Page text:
AIM group making voices heard


Reach out to reps on workforce crisis, Ohio bill

By Clinton County Board of Developmental Disabilities



The group from Clinton County has reached out to elected state officials.

The group from Clinton County has reached out to elected state officials.


Courtesy photo

Advocates in Motion (AIM) in Clinton County has been meeting to discuss how they can make their voices heard on the Direct Support Professional (DSP) Work Crisis.

People with developmental disabilities rely on the assistance and support of DSPs to help them with activities of daily living, in some cases, this could be help with eating or personal grooming, and in other cases, a DSP administers medicine and provides supports to the medical and healthcare needs of an individual.

Each person’s needs are unique.

The average national wage of a DSP is $10.94 per hour. Additionally, the average annual turnover rate is 45 percent, with some states experiencing a turnover rate as high as 76 percent.

Ohio has taken positive steps to improving the DSP workforce crisis. Currently there is a bill, H.B 166, that would support increasing wages. The House supports the bill but some members of the Ohio Senate are not so sure they want to provide even that very modest wage.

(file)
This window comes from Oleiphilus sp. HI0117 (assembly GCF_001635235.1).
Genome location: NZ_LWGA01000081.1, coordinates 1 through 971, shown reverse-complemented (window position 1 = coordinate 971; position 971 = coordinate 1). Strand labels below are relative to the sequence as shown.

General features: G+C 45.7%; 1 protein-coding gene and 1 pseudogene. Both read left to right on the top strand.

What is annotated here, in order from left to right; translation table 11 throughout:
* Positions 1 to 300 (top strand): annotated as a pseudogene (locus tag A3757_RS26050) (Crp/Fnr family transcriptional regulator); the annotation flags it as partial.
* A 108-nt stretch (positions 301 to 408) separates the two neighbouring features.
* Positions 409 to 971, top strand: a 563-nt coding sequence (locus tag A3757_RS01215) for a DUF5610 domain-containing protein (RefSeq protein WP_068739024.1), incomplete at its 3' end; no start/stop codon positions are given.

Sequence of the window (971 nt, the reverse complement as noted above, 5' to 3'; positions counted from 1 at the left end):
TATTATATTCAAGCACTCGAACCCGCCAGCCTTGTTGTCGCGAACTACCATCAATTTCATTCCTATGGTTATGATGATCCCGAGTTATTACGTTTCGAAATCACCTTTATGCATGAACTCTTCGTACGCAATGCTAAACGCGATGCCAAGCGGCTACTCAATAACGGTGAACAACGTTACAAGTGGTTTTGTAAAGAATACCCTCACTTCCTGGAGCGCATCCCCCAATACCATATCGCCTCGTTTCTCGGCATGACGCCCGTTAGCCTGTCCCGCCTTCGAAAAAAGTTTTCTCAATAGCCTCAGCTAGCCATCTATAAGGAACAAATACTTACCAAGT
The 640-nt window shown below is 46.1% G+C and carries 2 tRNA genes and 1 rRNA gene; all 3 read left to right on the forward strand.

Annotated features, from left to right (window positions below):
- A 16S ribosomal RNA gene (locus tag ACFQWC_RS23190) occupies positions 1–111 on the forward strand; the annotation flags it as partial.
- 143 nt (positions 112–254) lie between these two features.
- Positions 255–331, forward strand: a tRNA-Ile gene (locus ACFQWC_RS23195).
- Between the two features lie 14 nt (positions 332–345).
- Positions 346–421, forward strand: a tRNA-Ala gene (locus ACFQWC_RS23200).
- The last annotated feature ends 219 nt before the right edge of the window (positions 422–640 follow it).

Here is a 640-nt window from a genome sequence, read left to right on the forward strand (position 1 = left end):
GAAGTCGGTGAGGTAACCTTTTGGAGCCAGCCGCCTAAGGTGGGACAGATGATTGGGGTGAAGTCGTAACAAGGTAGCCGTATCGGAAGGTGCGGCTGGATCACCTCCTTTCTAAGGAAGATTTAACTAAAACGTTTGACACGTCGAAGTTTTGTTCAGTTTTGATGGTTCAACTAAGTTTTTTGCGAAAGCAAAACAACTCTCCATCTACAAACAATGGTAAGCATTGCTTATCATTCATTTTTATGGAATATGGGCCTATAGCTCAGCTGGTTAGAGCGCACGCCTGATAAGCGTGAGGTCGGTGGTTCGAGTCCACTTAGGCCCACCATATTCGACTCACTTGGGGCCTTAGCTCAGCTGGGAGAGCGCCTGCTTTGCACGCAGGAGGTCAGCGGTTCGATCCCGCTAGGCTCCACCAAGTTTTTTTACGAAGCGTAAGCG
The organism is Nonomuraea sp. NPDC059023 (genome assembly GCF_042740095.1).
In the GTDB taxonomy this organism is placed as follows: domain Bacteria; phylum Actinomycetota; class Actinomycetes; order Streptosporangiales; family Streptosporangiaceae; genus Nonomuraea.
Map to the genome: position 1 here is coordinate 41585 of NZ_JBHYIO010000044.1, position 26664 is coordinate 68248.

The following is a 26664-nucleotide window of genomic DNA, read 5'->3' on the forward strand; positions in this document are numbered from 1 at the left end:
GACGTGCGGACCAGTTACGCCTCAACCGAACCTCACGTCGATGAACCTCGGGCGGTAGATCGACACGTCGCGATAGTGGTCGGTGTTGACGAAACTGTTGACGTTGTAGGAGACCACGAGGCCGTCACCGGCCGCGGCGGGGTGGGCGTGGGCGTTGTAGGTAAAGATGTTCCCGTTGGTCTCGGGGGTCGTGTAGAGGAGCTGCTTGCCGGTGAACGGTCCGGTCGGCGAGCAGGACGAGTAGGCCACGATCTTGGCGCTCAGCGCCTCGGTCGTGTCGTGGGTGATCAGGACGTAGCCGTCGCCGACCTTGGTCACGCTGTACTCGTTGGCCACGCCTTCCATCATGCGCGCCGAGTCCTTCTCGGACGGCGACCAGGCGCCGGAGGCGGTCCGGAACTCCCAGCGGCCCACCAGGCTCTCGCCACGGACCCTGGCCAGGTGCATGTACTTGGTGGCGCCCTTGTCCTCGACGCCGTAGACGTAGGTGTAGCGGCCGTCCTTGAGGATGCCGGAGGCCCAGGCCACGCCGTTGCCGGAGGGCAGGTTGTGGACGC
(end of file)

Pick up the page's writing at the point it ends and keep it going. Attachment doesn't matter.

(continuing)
Advocates in the AIM group decided they wanted to make their voices heard. They wrote letters and mailed them and emailed them to all 13 of the senators on the finance committee. They also made phone calls to Ohio Rep. Shane Wilkin and State Senator Bob Peterson to voice their concerns.

David Burton, an advocacy representative from Clinton County, said, “Direct Support Professionals are a big part of the daily lives for people with disabilities. When DSPs are nice, kind, respectful and show love, they make all the difference in the world. Currently DSPs don’t make enough to survive.

“We have heard many stories (some our own) of providers treating people with disabilities poorly. Hopefully the government will pass this bill so they can make more money to keep the good DSPs.”

Kathy Smith, another advocacy representative from Clinton County, said “I hope the bill passes so we can get and keep good DSPs. If their wages increase there is more of a chance they will stay.”

AIM is a group dedicated to increasing community awareness about disabilities, human rights, and advocacy. The group is open to all eligible residents of Clinton County. Monthly meetings are conducted regarding topics of concern, self-advocacy training, disability awareness, and other pertinent information.

For more information on AIM contact group advisor Josh (Eddie) Adkins at jadkins@nikecenter.org or 937-382-7519.

The group from Clinton County has reached out to elected state officials.
https://www.wnewsj.com/wp-content/uploads/sites/22/2019/06/web1_Screenshot-277-.jpgThe group from Clinton County has reached out to elected state officials. Courtesy photo
Reach out to reps on workforce crisis, Ohio bill

By Clinton County Board of Developmental Disabilities